LAST UPDATED: Mar 4, 2020 See Article History
Geneva Conventions, a series of international treaties concluded in Geneva between 1864 and 1949 for the purpose of ameliorating the effects of war on soldiers and civilians. Two additional protocols to the 1949 agreement were approved in 1977.Geneva Conventions
- 1864 – 1977
The development of the Geneva Conventions was closely associated with the Red Cross, whose founder, Henri Dunant, initiated international negotiations that produced the Convention for the Amelioration of the Wounded in Time of War in 1864. This convention provided for (1) the immunity from capture and destruction of all establishments for the treatment of wounded and sick soldiers and their personnel, (2) the impartial reception and treatment of all combatants, (3) the protection of civilians providing aid to the wounded, and (4) the recognition of the Red Cross symbol as a means of identifying persons and equipment covered by the agreement.READ MORE ON THIS TOPICwar crime: Geneva conventionsAfter the Nürnberg and Tokyo trials, numerous international treaties and conventions attempted to devise…
The 1864 convention was ratified within three years by all the major European powers as well as by many other states. It was amended and extended by the second Geneva Convention in 1906, and its provisions were applied to maritime warfare through the Hague conventions of 1899 and 1907. The third Geneva Convention, the Convention Relating to the Treatment of Prisoners of War (1929), required that belligerents treat prisoners of war humanely, furnish information about them, and permit official visits to prison camps by representatives of neutral states.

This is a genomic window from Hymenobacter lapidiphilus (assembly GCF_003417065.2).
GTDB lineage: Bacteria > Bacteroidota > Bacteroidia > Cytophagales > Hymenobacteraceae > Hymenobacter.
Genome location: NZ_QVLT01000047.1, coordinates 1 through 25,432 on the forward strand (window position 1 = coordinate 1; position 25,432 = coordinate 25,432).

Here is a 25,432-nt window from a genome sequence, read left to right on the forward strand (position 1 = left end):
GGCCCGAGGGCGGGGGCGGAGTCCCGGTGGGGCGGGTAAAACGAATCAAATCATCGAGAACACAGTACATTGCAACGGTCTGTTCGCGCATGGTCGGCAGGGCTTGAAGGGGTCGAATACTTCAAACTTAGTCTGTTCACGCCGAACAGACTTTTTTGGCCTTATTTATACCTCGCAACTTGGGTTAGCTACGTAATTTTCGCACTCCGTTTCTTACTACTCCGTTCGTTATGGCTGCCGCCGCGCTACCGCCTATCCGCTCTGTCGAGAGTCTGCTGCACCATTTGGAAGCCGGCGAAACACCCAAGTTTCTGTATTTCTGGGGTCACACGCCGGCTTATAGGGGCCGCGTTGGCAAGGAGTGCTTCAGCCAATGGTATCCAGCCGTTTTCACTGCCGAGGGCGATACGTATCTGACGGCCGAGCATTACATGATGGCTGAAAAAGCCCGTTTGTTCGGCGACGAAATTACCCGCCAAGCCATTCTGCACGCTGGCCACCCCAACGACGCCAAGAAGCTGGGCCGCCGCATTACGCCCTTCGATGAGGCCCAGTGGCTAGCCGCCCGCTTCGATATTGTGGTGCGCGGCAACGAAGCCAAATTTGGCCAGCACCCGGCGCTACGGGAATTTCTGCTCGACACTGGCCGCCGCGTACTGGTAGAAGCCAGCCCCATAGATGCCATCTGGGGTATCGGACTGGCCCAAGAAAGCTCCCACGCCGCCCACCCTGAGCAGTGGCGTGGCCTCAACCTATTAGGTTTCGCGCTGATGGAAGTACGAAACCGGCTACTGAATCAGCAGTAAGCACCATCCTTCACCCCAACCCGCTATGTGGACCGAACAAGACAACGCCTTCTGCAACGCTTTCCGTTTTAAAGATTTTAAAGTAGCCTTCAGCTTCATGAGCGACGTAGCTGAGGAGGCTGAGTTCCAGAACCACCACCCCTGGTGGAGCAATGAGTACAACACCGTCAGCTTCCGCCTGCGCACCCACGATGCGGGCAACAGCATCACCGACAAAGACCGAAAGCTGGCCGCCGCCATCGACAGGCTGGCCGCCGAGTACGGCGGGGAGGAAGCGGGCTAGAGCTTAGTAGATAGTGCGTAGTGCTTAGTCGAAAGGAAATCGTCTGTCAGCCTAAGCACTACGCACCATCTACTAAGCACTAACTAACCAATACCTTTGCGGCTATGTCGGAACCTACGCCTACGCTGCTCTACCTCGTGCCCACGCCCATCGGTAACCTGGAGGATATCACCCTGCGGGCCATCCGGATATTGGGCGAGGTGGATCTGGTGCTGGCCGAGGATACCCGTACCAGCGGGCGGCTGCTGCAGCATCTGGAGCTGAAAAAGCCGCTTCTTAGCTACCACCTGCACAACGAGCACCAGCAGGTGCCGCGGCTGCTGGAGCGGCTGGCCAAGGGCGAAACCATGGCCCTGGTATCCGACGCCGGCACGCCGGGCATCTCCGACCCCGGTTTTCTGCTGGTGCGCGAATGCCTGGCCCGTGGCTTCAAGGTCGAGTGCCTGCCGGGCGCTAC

Because some belligerents in World War II had abused the principles contained in earlier conventions, an International Red Cross conference in Stockholm in 1948 extended and codified the existing provisions. The conference developed four conventions, which were approved in Geneva on August 12, 1949: (1) the Convention for the Amelioration of the Condition of the Wounded and Sick in Armed Forces in the Field, (2) the Convention for the Amelioration of the Condition of the Wounded, Sick, and Shipwrecked Members of Armed Forces at Sea, (3) the Convention Relative to the Treatment of Prisoners of War, and (4) the Convention Relative to the Protection of Civilian Persons in Time of War.Get exclusive access to content from our 1768 First Edition with your subscription.Subscribe today
The first two conventions elaborated on the principle that the sick and wounded have neutral status. The prisoner-of-war convention further developed the 1929 convention by requiring humane treatment, adequate feeding, and the delivery of relief supplies and by forbidding pressure on prisoners to supply more than a minimum of information. The fourth convention contained little that had not been established in international law before World War II. Although the convention was not original, the disregard of humanitarian principles during the war made the restatement of its principles particularly important and timely. The convention forbade inter alia the deportation of individuals or groups, the taking of hostages, torture, collective punishment, offenses that constitute “outrages upon personal dignity,” the imposition of judicial sentences (including executions) without due-process guarantees, and discriminatory treatment on the basis of race, religion, nationality, or political beliefs.